Driving the once-familiar State Highway 1 north of Kaikoura

People in Clarence, north of the slips near Kaikōura, are hearing rumours State Highway 1 will close again after ...
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People in Clarence, north of the slips near Kaikōura, are hearing rumours State Highway 1 will close again after Christmas. (File photo)

OPINION: The entire top of the south was warm, sunny and still, a perfect day for an expedition to check progress on State Highway 1, visit some familiar haunts and enjoy a picnic lunch on an east coast beach.

Husband Steve and I have both frequently travelled the highway between Blenheim and Christchurch, especially in our younger years. We know it well.

Steve travelled to boarding school from Nelson to Christchurch by bus and then train. His family drove that route to visit relations in Dunedin and Waiau for Christmas and Easter holidays almost every year.

Train journeys back to school were a chance to meet up with college friends and lark about. Throwing coarse, white railway china lifted from the Kaikoura station tearooms off the Claverley bridge was a favourite jape of travelling schoolboys. Avoiding the attention of the guard just added to the thrill. The evidence of this particular brand of fun can probably still be found amongst the riverbed's stones.

My adored maternal grandparents lived in Tai Tapu, south of Christchurch, and each May our family travelled south. My first trips down the east coast highway were in Newman's tall teal-blue buses. We boarded these roaring, wheezing leviathans in Rai Valley after a dark and chilly early morning start followed by the winding two-hour drive in the Land Rover from our Waikawa Bay home.

It was a long day but filled with small excitements: the first sight of the foamy aqua and navy-blue sea at the Ure, spotting seals lolling on the pinkish barnacled rocks further down the coast, the whale bone arches in the township's gardens, and the thrill of driving through the road tunnels just north of Oaro.

The bus stopped at Kaikoura for lunch at a bright blue tearooms tucked under the town's escarpment. We ate ham sandwiches (no mustard please) and sausage rolls with bright red tomato sauce and were allowed a strawberry or banana milk shake noisily whizzed up in a tall metal beaker.

If a train rattled alongside the highway, we always waved to the driver and were often rewarded with a wave and a toot of the whistle. Oh the excitement!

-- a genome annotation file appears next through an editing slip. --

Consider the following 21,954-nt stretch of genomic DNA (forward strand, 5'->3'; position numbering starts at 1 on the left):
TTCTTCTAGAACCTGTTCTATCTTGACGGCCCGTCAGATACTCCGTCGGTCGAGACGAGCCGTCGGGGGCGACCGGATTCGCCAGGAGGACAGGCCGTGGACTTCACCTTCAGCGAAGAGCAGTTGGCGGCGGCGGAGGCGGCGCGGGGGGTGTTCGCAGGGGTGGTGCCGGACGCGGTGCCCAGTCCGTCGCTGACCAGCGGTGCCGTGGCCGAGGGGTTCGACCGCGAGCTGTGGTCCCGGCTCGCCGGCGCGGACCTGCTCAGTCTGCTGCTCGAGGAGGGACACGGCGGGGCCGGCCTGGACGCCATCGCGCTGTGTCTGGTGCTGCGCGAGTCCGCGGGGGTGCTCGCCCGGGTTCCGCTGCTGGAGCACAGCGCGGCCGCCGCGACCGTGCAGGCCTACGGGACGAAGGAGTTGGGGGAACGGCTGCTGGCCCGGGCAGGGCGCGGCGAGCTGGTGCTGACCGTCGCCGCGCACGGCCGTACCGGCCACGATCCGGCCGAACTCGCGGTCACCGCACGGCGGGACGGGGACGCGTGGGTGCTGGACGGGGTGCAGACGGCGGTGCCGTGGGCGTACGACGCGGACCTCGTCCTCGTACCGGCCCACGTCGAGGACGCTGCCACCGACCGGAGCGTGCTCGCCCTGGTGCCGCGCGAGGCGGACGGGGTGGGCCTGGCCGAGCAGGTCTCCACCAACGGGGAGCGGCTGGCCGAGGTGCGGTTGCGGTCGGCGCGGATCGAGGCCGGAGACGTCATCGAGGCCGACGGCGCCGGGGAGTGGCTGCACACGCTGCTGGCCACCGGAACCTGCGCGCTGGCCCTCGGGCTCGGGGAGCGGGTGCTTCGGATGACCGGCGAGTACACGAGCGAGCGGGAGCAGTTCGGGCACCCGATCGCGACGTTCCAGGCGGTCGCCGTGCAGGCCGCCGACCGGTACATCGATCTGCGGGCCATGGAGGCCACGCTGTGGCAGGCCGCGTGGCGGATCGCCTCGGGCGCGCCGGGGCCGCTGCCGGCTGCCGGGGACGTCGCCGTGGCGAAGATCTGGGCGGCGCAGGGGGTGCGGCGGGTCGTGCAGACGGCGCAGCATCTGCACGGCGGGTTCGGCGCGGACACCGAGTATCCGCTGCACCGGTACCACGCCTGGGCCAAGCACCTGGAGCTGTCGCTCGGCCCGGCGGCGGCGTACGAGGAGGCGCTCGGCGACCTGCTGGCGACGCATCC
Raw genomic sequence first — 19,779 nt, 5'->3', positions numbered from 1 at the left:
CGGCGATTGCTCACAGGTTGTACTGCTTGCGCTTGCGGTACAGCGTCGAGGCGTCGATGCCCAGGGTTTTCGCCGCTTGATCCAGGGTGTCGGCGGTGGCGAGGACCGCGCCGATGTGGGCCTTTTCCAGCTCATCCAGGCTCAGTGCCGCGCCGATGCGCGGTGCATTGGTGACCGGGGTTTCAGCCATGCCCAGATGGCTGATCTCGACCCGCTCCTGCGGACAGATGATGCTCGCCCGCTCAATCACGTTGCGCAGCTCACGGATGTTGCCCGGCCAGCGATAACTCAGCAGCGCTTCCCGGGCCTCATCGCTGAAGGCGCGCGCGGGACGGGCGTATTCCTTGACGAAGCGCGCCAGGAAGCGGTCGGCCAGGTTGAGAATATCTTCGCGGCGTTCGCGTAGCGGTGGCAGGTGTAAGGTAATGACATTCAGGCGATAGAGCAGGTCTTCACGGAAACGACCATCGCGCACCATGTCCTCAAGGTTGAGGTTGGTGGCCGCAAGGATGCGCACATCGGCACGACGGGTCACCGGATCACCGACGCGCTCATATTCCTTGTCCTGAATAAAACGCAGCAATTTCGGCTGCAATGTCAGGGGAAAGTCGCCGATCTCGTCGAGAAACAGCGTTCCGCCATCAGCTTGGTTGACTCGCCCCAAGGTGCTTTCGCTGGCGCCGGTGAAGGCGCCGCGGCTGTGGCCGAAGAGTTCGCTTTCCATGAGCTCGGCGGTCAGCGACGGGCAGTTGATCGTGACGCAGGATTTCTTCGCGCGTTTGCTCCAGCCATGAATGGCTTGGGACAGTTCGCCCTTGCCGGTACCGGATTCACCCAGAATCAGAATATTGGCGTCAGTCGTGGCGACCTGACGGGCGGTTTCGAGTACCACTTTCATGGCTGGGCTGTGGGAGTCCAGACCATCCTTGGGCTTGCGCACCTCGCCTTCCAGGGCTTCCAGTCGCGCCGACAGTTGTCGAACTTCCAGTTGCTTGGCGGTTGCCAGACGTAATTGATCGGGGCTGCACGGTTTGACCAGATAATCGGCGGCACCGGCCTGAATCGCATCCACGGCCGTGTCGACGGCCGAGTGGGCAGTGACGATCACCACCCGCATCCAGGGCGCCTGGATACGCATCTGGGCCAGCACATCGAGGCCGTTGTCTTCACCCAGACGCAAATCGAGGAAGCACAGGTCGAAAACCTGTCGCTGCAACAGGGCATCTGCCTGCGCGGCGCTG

All that was a long time ago, but those happy journeys mean we both have a great affection for the east coast highway, despite abandoning it for the shorter Lewis Pass route to Christchurch for most of our adult years.

The highway south of Blenheim was nearly empty of traffic. There were a few construction company double-cab utility vehicles and trucks carrying concrete pipes, concrete bridge beams and other construction cargo. Bored stop-go attendants halted us at road works more than a dozen times. We drove slowly through detours, one-way routes or around subsidence when eventually released from our queue of one. But for most of the journey north of the coast, there was just us, the shaved green hills gridded with grape vines and the eerily empty road.

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We stopped at Ward for a cup of tea. The waitress, made casual by the severe customer drought, forgot to bring the cups. Cabinet food was sparse on the smeared glass shelves. A few pies and sausage rolls dried and flaked in the heated unit.

As we descended to the Ure, the familiar triangle of blue sea appeared between the hills. Detouring around major bridge works, we drove south past the closed and shuttered Kekerengu café and the St Oswald's Anglican Church near Wharanui where a large sign board appealed to non-existent passers-by for restoration funds. The Kaikoura mountains, still tipped with snow, appeared like dramatic divas behind the backdrop of spring-green hills and dark bush.

The road has lost its even surface and at every bridge, no matter how small, your vehicle's entry and exit is marked by a gentle but definite bump. The land has dropped away or all the bridges have popped up – either option speaks to the power of the November quake. Road signs tilt towards the sea and telephone poles incline away from the vertical as they climb the hillsides.

The drivable road ends just south of the Clarence River. The bridge is one-way with a 10kph speed restriction, suggesting it needs major repair and strengthening work. Upstream and down, the vast riverbed has been turned into a shingle quarry. On the south side of the bridge are a pair of 1.8m Cyclone gates and a sort of guard-house where anyone entering the work zone must sign in. We turned the car for the journey home, feeling conspicuous in our sedan amongst the construction vehicles, underdressed without the east coast uniform of hi-vis and hard hats.

On the way home we ate our sandwiches and drank our thermos coffee on the empty stretch of beach near Valhalla Road, south of Kekerengu. The sun shone. There was not a breath of wind. The North Island was a clear grey hump in the distance with one feathery cloud sitting above Cape Palliser and waves thudded onto the sand and gravel shore.

Despite all the damage, the east coast route retains its edgy charm. On a calm and sunny day, few New Zealand roads compare. We're looking forward to driving its whole length some day soon.

 - Stuff

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